in case - similar to "IF"?

Good day everyone,

In case you haven’t noticed
In case you didn’t noticed.
In case you hadn’t noticed.

Question 1:When do we use these? or in what situation/context?
Question 2: Do we use “in case” with subjunctive, like we use in “IF” statements?


Does this help?

Why start a new thread for the same question?

In case you haven’t noticed = in case you have not yet noticed.

In case you hadn’t noticed = in case you had not noticed up to the moment I started to draw your attention to it.

In case you didn’t notice = in case you did not notice it for yourself - this one is used in a different type of context to the two above: I am pointing this out in case you didn’t see it when you were left with the opportunity to spot it.

Thanks tofu.


The previous identical post had been left unanswered for some time, I was supposed to delete it before I re-post; however, the site wouldn’t allow me to do it. I had no choice but to create another one. I’m sorry for the multiple posts.

Back to the question and let me construct some sentences to make sure i got it right.

In case you hadn’t noticed: Yesterday, I left you a message again in case you had not noticed the previous one two weeks ago.

In case you didn’t noticed: In case you didn’t noticed the email i sent you yesterday, now, allow me to explain what’s in the email.

Please correct me if i got it wrong.

But, I still see some people have used “In case” followed by the present tense. This is something that has been confusing me.
For example:
“In case you hadn’t noticed, we are in an economic crisis here.”
Why not “In case you didn’t noticed” instead?
It’s found on this website:
incaseyouhadntnoticedwearein …

Sorry for the trouble. I appreciate your time.

If I phrase it like this, does it make more sense to you?
In case you had not noticed previously I am now pointing out to you that we are in an economic crisis.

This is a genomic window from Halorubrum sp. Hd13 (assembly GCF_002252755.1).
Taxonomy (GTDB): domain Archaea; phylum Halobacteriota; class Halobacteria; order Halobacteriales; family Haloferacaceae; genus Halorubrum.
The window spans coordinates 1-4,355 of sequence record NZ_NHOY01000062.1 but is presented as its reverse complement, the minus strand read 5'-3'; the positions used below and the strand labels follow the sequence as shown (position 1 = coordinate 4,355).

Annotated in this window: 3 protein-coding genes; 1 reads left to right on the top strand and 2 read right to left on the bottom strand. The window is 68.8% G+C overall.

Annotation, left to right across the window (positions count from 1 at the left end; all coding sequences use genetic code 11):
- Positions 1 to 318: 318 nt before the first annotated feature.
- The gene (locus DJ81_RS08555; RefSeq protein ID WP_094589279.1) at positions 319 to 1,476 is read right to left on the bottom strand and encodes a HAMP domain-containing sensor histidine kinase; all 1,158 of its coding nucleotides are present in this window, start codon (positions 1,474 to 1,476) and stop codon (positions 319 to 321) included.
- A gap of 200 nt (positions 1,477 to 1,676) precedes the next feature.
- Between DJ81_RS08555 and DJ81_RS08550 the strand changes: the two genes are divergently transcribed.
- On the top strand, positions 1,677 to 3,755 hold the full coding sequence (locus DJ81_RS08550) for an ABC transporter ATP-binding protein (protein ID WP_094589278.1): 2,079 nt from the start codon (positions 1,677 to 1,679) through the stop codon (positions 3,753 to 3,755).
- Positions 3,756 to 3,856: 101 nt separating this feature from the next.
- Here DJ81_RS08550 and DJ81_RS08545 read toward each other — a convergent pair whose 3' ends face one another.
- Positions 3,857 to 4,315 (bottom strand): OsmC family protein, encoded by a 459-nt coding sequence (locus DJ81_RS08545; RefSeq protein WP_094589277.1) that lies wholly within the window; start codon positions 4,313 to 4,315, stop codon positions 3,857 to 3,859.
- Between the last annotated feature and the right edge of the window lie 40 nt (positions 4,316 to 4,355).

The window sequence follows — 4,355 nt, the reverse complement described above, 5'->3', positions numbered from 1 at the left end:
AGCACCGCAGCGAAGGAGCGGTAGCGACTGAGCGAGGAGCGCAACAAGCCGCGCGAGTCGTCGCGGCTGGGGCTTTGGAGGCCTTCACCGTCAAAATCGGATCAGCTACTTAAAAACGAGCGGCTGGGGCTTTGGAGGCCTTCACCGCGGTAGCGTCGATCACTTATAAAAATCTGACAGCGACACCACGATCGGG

It is personal choice whether to use that or to say,
“In case you haven’t noticed …”
In case you have not noticed up to this point I am now pointing out to you that we are in an economic crisis.

Both are acceptable forms with no significant difference in meaning. They can be used interchangeably.

You keep writing “In case you didn’t noticed” That is always incorrect.
‘In case you didn’t notice’, as I said earlier, is slightly different from the others because you are utilising a different verb entirely, not just a different tense.

Just to clarify, if we used “In case you HAD NOT NOTICED I am…”, is this phrase still consider the past perfect tense?
Because to me, we ONLY use the past perfect tense to compare TWO moments in the past.
Thanks for pointing out those “didn’t noticed”, as I think it must have been typos. :slight_smile:

By the way, is there any relevant topic that I can read up regarding this?
Thanks Beeesneees.

Hi Rickyrocky,

You are quite right about

and this is really what is happening here. The ‘earlier’ time is understood as follows: In case you hadn’t noticed refers to when this crisis started, which was before now.


Hi Alan,

If that is the case, what’s the second MOMENT that we are comparing?
If we aren’t comparing two moments? why do we use the past participle?

Thanks^ ^


In case you hadn’t noticed before the crisis started.


i see! Thanks. My light bulb has lit up.